No threat from new strain of mosquito - TRAC

Following recent reports from neighbouring Uganda concerning a new strain of anopheles mosquitoes, the Head of the Malaria unit in TRAC plus, Dr. Corrine Karema has said that Rwanda is safe from such outbreaks. By the end of last month media reports from Uganda showed that the big anopheles mosquitoes invaded Kabarole district, infecting residents with malaria and leaving a rash on their skins.

Following recent reports from neighbouring Uganda concerning a new strain of anopheles mosquitoes, the Head of the Malaria unit in TRAC plus, Dr. Corrine Karema has said that Rwanda is safe from such outbreaks. 

By the end of last month media reports from Uganda showed that the big anopheles mosquitoes invaded Kabarole district, infecting residents with malaria and leaving a rash on their skins.

Citing the country’s Indoor Residual Spraying (IRS) which involves spraying inside households to prevent malaria, Karema emphasized that the spread of malaria is under control adding that outbreak of rare mosquitoes cannot occur in the country.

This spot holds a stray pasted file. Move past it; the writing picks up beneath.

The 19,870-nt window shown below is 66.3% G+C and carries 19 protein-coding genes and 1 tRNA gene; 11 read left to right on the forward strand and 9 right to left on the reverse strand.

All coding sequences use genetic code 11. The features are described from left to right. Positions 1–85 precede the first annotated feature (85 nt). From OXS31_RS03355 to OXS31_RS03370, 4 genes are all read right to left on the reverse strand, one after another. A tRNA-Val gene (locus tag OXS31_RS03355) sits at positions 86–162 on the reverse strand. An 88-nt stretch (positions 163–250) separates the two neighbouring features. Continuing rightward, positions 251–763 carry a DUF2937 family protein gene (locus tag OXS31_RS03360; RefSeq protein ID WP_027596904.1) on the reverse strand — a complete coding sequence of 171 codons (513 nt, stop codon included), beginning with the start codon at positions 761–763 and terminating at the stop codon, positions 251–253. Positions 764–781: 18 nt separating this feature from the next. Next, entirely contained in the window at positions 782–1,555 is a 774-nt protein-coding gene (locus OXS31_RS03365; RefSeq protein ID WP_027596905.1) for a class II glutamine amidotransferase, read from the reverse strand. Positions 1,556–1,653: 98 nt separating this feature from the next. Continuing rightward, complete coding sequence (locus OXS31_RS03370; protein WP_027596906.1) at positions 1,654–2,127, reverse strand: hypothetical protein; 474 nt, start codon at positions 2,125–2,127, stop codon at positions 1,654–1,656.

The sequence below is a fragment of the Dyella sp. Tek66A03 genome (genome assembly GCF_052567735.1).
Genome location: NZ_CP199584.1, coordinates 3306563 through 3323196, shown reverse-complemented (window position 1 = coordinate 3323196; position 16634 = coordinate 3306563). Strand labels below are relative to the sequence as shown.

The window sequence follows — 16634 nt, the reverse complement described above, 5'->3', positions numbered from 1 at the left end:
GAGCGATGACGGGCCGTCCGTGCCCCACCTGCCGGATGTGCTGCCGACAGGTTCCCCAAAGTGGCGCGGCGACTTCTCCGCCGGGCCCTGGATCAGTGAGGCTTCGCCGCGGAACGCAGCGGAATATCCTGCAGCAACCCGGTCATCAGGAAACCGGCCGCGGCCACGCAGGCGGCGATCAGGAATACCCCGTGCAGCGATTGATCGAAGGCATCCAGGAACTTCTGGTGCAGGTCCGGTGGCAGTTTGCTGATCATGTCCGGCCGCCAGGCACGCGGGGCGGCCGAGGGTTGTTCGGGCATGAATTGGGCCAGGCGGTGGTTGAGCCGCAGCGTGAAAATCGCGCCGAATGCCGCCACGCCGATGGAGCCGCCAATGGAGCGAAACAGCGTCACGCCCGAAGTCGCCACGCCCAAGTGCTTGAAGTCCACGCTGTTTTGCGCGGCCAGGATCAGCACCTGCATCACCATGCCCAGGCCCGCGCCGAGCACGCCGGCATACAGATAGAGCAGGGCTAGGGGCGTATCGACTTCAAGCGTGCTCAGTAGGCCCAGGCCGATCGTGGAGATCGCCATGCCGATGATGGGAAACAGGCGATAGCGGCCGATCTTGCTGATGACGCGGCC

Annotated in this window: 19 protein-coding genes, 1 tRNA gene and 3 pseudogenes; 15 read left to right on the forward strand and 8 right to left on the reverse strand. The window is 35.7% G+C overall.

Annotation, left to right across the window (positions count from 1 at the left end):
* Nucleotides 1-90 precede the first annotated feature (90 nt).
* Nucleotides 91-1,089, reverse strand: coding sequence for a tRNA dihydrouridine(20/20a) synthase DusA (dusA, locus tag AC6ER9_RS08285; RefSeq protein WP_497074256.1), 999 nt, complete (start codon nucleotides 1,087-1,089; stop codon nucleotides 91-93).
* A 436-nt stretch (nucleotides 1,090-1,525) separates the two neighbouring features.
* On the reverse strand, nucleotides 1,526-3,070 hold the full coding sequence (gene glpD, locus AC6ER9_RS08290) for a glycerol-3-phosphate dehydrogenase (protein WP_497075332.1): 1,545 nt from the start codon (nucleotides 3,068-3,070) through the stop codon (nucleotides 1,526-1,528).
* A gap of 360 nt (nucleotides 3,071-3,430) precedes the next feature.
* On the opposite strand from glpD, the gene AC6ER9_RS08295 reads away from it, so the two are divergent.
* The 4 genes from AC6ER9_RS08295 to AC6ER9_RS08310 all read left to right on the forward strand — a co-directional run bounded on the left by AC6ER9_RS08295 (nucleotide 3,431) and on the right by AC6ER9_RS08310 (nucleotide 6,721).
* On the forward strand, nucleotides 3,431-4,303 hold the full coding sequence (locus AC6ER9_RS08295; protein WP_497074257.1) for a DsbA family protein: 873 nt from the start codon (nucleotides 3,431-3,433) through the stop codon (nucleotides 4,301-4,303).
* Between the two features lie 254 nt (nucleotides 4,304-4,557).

“We have so far done four phases of IRS in areas that show a high risk of malaria transmission but during these processes we endeavour to use different insecticides for every phase.

“This is one way of keeping such strange outbreaks at bay and soon we will begin the fifth phase. Once mosquitoes get used to particular insecticides then they may re-emerge in various types just like those reported in Uganda,” Karema explained.

The previous IRS that was held at the end of last year covered 97.7 percent in seven high risk districts of Gasabo, Kicukiro, Nyarugenge, Nyanza, Kirehe, Nyaruguru, and Bugesera.

Malaria is the number one killer of children especially in sub-Saharan Africa. Statistics show that 2 out of 10 people who die at health facilities are a result of Malaria.

Malaria contributes 16 percent to the mortality rate especially among children under five and pregnant women. Officials also add that in the past two years, malaria infections in the country reduced by 60 percent.

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